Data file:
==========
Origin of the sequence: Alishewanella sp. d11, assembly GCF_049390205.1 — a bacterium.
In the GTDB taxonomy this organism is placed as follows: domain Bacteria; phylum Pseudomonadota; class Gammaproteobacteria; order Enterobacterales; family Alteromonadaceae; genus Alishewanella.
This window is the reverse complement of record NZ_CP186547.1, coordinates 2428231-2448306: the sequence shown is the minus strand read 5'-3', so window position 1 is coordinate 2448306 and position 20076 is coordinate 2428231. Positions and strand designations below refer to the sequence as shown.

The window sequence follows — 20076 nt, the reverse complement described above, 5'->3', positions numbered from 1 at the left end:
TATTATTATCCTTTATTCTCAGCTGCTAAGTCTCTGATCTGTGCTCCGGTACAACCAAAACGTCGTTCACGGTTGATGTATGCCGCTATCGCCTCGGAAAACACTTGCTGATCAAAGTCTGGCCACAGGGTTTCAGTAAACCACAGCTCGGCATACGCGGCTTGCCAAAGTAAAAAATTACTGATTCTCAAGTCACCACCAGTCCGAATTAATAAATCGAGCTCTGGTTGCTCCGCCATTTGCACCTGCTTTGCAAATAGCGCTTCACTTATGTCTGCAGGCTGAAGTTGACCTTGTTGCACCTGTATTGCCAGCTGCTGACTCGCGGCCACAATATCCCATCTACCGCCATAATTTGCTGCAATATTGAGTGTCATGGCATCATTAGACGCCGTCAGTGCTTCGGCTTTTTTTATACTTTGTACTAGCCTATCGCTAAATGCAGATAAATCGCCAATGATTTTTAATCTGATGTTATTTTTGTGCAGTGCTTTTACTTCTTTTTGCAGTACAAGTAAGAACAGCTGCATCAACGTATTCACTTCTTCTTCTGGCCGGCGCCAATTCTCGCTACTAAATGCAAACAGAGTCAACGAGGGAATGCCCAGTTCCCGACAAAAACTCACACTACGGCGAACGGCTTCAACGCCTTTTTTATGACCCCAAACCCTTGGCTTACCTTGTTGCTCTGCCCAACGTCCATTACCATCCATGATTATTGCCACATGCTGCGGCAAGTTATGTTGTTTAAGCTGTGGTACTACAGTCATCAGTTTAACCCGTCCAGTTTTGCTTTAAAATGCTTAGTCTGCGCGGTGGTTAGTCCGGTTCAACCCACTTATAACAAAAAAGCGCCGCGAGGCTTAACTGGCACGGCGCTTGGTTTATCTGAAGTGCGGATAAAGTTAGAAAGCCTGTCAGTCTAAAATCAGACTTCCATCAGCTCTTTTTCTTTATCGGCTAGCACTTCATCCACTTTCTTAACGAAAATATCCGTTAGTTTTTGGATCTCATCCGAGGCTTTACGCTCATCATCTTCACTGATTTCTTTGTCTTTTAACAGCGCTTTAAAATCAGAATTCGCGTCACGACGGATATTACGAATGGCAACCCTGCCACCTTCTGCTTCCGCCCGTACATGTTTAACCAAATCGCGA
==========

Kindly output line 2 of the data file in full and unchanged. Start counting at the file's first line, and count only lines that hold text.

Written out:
In the GTDB taxonomy this organism is placed as follows: domain Bacteria; phylum Pseudomonadota; class Gammaproteobacteria; order Enterobacterales; family Alteromonadaceae; genus Alishewanella.